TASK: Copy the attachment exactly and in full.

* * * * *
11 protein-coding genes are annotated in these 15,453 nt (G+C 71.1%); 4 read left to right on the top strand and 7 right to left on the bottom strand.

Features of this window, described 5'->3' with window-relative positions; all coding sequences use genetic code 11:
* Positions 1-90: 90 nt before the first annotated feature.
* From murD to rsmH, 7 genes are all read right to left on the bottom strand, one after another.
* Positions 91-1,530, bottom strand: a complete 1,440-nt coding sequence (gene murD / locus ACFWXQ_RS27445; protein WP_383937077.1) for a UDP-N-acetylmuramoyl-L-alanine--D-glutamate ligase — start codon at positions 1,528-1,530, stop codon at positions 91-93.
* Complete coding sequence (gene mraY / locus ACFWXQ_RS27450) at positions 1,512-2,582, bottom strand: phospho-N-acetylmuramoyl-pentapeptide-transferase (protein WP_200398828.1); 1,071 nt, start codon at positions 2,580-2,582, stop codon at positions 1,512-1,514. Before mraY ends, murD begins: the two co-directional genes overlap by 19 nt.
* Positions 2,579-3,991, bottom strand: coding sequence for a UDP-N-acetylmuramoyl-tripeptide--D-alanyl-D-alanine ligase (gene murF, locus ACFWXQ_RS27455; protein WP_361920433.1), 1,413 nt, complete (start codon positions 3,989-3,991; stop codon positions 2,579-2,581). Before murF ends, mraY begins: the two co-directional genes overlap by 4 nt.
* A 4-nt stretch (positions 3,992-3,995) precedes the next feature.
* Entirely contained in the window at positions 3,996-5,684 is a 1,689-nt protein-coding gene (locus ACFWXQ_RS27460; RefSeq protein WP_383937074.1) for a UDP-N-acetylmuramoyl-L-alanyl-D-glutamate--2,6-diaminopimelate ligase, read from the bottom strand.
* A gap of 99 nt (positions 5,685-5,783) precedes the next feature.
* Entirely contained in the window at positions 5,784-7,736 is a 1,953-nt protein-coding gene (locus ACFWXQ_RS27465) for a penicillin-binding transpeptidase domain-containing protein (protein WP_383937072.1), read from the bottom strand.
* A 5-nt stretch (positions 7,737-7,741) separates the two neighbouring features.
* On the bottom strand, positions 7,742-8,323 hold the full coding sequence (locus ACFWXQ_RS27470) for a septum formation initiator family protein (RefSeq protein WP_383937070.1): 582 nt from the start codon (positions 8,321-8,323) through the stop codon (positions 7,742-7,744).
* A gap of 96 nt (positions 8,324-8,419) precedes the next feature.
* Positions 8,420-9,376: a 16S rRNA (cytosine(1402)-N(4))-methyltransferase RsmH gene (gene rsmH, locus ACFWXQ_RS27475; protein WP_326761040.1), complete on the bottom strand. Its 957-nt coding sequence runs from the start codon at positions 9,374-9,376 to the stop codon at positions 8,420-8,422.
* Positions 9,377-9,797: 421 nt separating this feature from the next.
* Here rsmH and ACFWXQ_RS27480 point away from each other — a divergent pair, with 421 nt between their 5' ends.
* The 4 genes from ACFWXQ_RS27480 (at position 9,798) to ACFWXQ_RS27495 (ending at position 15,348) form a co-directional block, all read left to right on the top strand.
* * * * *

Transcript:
11 protein-coding genes are annotated in these 15,453 nt (G+C 71.1%); 4 read left to right on the top strand and 7 right to left on the bottom strand.

Features of this window, described 5'->3' with window-relative positions; all coding sequences use genetic code 11:
* Positions 1-90: 90 nt before the first annotated feature.
* From murD to rsmH, 7 genes are all read right to left on the bottom strand, one after another.
* Positions 91-1,530, bottom strand: a complete 1,440-nt coding sequence (gene murD / locus ACFWXQ_RS27445; protein WP_383937077.1) for a UDP-N-acetylmuramoyl-L-alanine--D-glutamate ligase — start codon at positions 1,528-1,530, stop codon at positions 91-93.
* Complete coding sequence (gene mraY / locus ACFWXQ_RS27450) at positions 1,512-2,582, bottom strand: phospho-N-acetylmuramoyl-pentapeptide-transferase (protein WP_200398828.1); 1,071 nt, start codon at positions 2,580-2,582, stop codon at positions 1,512-1,514. Before mraY ends, murD begins: the two co-directional genes overlap by 19 nt.
* Positions 2,579-3,991, bottom strand: coding sequence for a UDP-N-acetylmuramoyl-tripeptide--D-alanyl-D-alanine ligase (gene murF, locus ACFWXQ_RS27455; protein WP_361920433.1), 1,413 nt, complete (start codon positions 3,989-3,991; stop codon positions 2,579-2,581). Before murF ends, mraY begins: the two co-directional genes overlap by 4 nt.
* A 4-nt stretch (positions 3,992-3,995) precedes the next feature.
* Entirely contained in the window at positions 3,996-5,684 is a 1,689-nt protein-coding gene (locus ACFWXQ_RS27460; RefSeq protein WP_383937074.1) for a UDP-N-acetylmuramoyl-L-alanyl-D-glutamate--2,6-diaminopimelate ligase, read from the bottom strand.
* A gap of 99 nt (positions 5,685-5,783) precedes the next feature.
* Entirely contained in the window at positions 5,784-7,736 is a 1,953-nt protein-coding gene (locus ACFWXQ_RS27465) for a penicillin-binding transpeptidase domain-containing protein (protein WP_383937072.1), read from the bottom strand.
* A 5-nt stretch (positions 7,737-7,741) separates the two neighbouring features.
* On the bottom strand, positions 7,742-8,323 hold the full coding sequence (locus ACFWXQ_RS27470) for a septum formation initiator family protein (RefSeq protein WP_383937070.1): 582 nt from the start codon (positions 8,321-8,323) through the stop codon (positions 7,742-7,744).
* A gap of 96 nt (positions 8,324-8,419) precedes the next feature.
* Positions 8,420-9,376: a 16S rRNA (cytosine(1402)-N(4))-methyltransferase RsmH gene (gene rsmH, locus ACFWXQ_RS27475; protein WP_326761040.1), complete on the bottom strand. Its 957-nt coding sequence runs from the start codon at positions 9,374-9,376 to the stop codon at positions 8,420-8,422.
* Positions 9,377-9,797: 421 nt separating this feature from the next.
* Here rsmH and ACFWXQ_RS27480 point away from each other — a divergent pair, with 421 nt between their 5' ends.
* The 4 genes from ACFWXQ_RS27480 (at position 9,798) to ACFWXQ_RS27495 (ending at position 15,348) form a co-directional block, all read left to right on the top strand.